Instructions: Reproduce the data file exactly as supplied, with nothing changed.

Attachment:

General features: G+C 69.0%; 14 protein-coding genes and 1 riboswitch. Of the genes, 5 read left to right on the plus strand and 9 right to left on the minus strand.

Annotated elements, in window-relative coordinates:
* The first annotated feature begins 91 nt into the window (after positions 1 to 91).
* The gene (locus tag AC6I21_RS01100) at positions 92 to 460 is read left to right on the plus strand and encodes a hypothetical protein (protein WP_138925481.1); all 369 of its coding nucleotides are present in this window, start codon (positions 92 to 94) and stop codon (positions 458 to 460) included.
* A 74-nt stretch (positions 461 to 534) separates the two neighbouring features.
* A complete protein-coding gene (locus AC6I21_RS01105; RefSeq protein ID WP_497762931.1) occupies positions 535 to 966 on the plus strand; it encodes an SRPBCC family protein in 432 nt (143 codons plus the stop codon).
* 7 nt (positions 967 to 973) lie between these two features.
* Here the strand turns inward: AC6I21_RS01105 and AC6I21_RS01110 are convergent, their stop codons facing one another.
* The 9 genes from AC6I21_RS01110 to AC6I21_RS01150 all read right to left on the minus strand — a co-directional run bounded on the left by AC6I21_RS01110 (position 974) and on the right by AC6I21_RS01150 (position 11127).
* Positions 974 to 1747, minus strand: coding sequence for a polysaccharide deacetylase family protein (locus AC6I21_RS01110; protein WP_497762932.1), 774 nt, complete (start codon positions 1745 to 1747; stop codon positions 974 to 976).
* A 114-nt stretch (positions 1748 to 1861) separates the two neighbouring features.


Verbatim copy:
General features: G+C 69.0%; 14 protein-coding genes and 1 riboswitch. Of the genes, 5 read left to right on the plus strand and 9 right to left on the minus strand.

Annotated elements, in window-relative coordinates:
* The first annotated feature begins 91 nt into the window (after positions 1 to 91).
* The gene (locus tag AC6I21_RS01100) at positions 92 to 460 is read left to right on the plus strand and encodes a hypothetical protein (protein WP_138925481.1); all 369 of its coding nucleotides are present in this window, start codon (positions 92 to 94) and stop codon (positions 458 to 460) included.
* A 74-nt stretch (positions 461 to 534) separates the two neighbouring features.
* A complete protein-coding gene (locus AC6I21_RS01105; RefSeq protein ID WP_497762931.1) occupies positions 535 to 966 on the plus strand; it encodes an SRPBCC family protein in 432 nt (143 codons plus the stop codon).
* 7 nt (positions 967 to 973) lie between these two features.
* Here the strand turns inward: AC6I21_RS01105 and AC6I21_RS01110 are convergent, their stop codons facing one another.
* The 9 genes from AC6I21_RS01110 to AC6I21_RS01150 all read right to left on the minus strand — a co-directional run bounded on the left by AC6I21_RS01110 (position 974) and on the right by AC6I21_RS01150 (position 11127).
* Positions 974 to 1747, minus strand: coding sequence for a polysaccharide deacetylase family protein (locus AC6I21_RS01110; protein WP_497762932.1), 774 nt, complete (start codon positions 1745 to 1747; stop codon positions 974 to 976).
* A 114-nt stretch (positions 1748 to 1861) separates the two neighbouring features.